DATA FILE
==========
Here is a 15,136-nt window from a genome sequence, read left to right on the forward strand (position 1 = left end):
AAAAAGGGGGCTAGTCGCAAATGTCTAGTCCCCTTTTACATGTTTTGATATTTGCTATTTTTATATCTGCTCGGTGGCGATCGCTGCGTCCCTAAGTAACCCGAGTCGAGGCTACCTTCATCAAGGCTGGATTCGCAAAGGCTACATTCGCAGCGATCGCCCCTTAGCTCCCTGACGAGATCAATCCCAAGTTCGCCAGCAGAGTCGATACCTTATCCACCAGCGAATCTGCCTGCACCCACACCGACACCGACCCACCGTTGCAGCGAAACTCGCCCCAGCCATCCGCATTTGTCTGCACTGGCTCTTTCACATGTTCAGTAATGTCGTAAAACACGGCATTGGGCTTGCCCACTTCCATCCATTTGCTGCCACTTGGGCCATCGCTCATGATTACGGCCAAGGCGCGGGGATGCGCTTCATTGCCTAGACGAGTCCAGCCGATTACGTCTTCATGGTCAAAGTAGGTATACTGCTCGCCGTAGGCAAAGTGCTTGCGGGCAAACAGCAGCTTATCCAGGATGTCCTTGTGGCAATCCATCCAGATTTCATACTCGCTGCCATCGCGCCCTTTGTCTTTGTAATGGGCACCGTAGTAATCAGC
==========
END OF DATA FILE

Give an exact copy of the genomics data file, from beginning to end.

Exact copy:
Here is a 15,136-nt window from a genome sequence, read left to right on the forward strand (position 1 = left end):
AAAAAGGGGGCTAGTCGCAAATGTCTAGTCCCCTTTTACATGTTTTGATATTTGCTATTTTTATATCTGCTCGGTGGCGATCGCTGCGTCCCTAAGTAACCCGAGTCGAGGCTACCTTCATCAAGGCTGGATTCGCAAAGGCTACATTCGCAGCGATCGCCCCTTAGCTCCCTGACGAGATCAATCCCAAGTTCGCCAGCAGAGTCGATACCTTATCCACCAGCGAATCTGCCTGCACCCACACCGACACCGACCCACCGTTGCAGCGAAACTCGCCCCAGCCATCCGCATTTGTCTGCACTGGCTCTTTCACATGTTCAGTAATGTCGTAAAACACGGCATTGGGCTTGCCCACTTCCATCCATTTGCTGCCACTTGGGCCATCGCTCATGATTACGGCCAAGGCGCGGGGATGCGCTTCATTGCCTAGACGAGTCCAGCCGATTACGTCTTCATGGTCAAAGTAGGTATACTGCTCGCCGTAGGCAAAGTGCTTGCGGGCAAACAGCAGCTTATCCAGGATGTCCTTGTGGCAATCCATCCAGATTTCATACTCGCTGCCATCGCGCCCTTTGTCTTTGTAATGGGCACCGTAGTAATCAGC